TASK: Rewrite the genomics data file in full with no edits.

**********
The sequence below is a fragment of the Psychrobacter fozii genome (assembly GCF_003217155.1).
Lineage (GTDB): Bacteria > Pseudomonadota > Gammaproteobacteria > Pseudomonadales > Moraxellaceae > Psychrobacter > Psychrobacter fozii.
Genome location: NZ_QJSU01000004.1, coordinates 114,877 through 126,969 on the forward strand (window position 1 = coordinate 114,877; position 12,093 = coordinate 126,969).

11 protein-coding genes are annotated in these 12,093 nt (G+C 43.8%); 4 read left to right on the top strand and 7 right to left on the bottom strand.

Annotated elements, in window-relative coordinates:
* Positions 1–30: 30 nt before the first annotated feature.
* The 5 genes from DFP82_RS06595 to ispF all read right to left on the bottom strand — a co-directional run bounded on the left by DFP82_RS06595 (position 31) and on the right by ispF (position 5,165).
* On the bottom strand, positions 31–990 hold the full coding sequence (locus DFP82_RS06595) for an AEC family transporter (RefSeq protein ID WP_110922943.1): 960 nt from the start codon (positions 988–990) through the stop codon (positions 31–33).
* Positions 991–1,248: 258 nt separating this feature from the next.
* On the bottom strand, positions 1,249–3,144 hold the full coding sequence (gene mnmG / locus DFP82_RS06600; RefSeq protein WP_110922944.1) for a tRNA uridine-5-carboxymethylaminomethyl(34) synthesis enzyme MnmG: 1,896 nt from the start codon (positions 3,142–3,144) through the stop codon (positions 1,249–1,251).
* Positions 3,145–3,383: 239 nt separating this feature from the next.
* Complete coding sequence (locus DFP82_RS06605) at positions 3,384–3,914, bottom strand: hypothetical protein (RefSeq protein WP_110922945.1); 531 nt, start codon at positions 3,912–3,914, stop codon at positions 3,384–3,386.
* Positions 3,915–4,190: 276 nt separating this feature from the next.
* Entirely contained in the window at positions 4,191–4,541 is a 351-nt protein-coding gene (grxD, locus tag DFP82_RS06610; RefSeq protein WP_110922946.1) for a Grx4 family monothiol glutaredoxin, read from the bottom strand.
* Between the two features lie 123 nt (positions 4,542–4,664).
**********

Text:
The sequence below is a fragment of the Psychrobacter fozii genome (assembly GCF_003217155.1).
Lineage (GTDB): Bacteria > Pseudomonadota > Gammaproteobacteria > Pseudomonadales > Moraxellaceae > Psychrobacter > Psychrobacter fozii.
Genome location: NZ_QJSU01000004.1, coordinates 114,877 through 126,969 on the forward strand (window position 1 = coordinate 114,877; position 12,093 = coordinate 126,969).

11 protein-coding genes are annotated in these 12,093 nt (G+C 43.8%); 4 read left to right on the top strand and 7 right to left on the bottom strand.

Annotated elements, in window-relative coordinates:
* Positions 1–30: 30 nt before the first annotated feature.
* The 5 genes from DFP82_RS06595 to ispF all read right to left on the bottom strand — a co-directional run bounded on the left by DFP82_RS06595 (position 31) and on the right by ispF (position 5,165).
* On the bottom strand, positions 31–990 hold the full coding sequence (locus DFP82_RS06595) for an AEC family transporter (RefSeq protein ID WP_110922943.1): 960 nt from the start codon (positions 988–990) through the stop codon (positions 31–33).
* Positions 991–1,248: 258 nt separating this feature from the next.
* On the bottom strand, positions 1,249–3,144 hold the full coding sequence (gene mnmG / locus DFP82_RS06600; RefSeq protein WP_110922944.1) for a tRNA uridine-5-carboxymethylaminomethyl(34) synthesis enzyme MnmG: 1,896 nt from the start codon (positions 3,142–3,144) through the stop codon (positions 1,249–1,251).
* Positions 3,145–3,383: 239 nt separating this feature from the next.
* Complete coding sequence (locus DFP82_RS06605) at positions 3,384–3,914, bottom strand: hypothetical protein (RefSeq protein WP_110922945.1); 531 nt, start codon at positions 3,912–3,914, stop codon at positions 3,384–3,386.
* Positions 3,915–4,190: 276 nt separating this feature from the next.
* Entirely contained in the window at positions 4,191–4,541 is a 351-nt protein-coding gene (grxD, locus tag DFP82_RS06610; RefSeq protein WP_110922946.1) for a Grx4 family monothiol glutaredoxin, read from the bottom strand.
* Between the two features lie 123 nt (positions 4,542–4,664).